Being Halloween, today, it seemed appropriate to write about something scary.
At last weekend’s Texas Book Festival I listened to author Kurt Eichenwald talk about his new book “500 Days: Secrets and Lies in the Terror Wars.”
He recounted what has become an infamous exchange between President George W. Bush and President Jacques Chirac, in which the former tried to persuade the latter to commit France to the war against Iraq based on the argument that Gog and Magog were at work in the Middle East.
Chirac left the discussion somewhat bemused, and after having a theology professor confirm who the hell Gog and Magog were–biblical representations of good and evil duking it out at the turn of the millennium–decided it best France didn’t become involved.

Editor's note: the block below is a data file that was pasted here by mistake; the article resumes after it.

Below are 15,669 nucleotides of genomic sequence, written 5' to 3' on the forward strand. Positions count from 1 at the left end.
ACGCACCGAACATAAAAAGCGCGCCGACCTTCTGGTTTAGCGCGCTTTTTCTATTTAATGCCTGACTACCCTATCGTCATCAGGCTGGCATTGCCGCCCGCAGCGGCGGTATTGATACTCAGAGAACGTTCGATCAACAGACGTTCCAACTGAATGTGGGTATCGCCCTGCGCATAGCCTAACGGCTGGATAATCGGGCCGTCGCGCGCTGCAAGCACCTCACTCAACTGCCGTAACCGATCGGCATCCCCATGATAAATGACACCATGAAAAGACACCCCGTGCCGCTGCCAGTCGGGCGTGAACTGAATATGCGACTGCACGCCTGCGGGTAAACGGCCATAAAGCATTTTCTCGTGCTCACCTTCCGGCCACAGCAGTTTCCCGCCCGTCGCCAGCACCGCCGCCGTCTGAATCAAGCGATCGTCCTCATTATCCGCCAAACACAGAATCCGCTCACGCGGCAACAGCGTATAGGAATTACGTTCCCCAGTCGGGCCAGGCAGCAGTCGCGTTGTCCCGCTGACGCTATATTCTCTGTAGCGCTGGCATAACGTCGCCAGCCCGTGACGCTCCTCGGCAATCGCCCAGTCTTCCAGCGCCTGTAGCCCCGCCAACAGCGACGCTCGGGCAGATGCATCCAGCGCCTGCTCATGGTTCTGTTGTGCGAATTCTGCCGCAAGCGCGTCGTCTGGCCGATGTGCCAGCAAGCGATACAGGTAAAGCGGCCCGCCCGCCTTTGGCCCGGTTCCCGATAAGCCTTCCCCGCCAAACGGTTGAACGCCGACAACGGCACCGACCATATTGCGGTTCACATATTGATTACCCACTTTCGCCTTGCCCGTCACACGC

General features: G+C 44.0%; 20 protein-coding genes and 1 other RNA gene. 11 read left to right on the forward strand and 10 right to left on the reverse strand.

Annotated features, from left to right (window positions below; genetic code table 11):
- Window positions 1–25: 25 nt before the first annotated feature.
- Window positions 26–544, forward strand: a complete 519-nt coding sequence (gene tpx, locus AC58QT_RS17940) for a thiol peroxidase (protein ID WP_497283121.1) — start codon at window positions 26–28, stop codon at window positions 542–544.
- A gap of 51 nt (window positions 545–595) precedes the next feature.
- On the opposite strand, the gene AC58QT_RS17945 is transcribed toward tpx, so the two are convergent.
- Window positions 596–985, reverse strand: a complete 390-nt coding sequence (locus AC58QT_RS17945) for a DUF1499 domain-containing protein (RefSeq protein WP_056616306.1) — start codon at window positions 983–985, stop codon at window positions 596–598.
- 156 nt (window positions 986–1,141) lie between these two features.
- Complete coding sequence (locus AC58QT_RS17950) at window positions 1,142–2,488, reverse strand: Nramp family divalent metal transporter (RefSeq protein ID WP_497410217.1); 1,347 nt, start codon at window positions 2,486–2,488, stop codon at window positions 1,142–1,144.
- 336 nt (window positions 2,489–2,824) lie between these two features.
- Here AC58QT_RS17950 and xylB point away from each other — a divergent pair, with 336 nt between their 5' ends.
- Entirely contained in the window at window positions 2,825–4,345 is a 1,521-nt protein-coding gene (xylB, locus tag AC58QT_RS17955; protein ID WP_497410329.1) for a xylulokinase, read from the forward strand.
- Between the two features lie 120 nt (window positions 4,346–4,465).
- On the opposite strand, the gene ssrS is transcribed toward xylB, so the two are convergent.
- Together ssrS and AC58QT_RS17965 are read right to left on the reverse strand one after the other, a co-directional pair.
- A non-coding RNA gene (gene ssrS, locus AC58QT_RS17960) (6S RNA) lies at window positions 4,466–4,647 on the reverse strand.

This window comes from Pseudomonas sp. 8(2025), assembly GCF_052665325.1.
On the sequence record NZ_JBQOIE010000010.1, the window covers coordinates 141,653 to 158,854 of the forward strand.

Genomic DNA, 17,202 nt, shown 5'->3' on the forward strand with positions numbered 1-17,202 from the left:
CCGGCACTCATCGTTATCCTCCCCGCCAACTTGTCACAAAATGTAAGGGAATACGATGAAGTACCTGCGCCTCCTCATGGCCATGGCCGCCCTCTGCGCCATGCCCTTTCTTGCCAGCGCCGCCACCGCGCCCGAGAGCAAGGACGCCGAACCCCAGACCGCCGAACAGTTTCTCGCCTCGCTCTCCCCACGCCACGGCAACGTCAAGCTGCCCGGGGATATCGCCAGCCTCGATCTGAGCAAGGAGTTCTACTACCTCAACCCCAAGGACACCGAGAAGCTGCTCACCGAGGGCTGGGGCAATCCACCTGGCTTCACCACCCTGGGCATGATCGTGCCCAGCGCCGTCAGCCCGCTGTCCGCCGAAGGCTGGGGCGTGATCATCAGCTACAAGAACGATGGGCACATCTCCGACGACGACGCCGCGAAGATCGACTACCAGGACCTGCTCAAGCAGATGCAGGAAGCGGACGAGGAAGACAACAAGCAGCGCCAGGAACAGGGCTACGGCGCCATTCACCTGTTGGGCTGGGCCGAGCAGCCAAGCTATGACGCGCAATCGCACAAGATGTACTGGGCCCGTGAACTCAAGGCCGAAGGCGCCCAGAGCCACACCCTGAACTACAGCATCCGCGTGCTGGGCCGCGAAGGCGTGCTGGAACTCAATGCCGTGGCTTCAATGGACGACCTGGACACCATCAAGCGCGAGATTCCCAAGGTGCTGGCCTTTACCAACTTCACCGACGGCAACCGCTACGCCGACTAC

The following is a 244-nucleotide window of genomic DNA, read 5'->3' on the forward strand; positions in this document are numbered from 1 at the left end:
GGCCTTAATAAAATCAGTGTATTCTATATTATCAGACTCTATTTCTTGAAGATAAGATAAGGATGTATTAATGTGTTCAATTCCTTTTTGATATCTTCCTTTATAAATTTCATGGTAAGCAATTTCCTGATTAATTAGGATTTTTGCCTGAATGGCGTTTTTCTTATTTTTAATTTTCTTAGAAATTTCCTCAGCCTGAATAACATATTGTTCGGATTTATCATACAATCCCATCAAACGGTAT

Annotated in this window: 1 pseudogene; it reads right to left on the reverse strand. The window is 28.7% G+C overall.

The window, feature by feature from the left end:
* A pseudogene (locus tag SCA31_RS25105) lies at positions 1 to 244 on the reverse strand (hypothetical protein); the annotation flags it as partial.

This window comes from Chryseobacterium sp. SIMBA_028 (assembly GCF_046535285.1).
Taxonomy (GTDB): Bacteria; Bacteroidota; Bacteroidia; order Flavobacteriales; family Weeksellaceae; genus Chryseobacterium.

One unintended consequence was that French fries became Freedom fries due to the disgust of many Americans who felt France had unreasonable bailed. Bad news for French fries as was how British Prime Minister Tony Blair proved not to be as sceptical as Chirac.
“The ‘War on Terror’ was a linguistic deceit, ” Eichenwald said, “and Bush’s biggest mistake: declaring a war on tactics. He should have declared war on al Qaeda.”
During the first couple of weeks after 9/11, as the Bush administration decided how to proceed with the War on Terror, according to Eichenwald, one bright spark suggested U.S. strikes against Peru, arguing that as no one would expect it this would send an effective message to terrorists around the world.
It’s hard to know whether to laugh–the link to the exchange between Bush and Chirac is worth visiting, trust me–or be very afraid.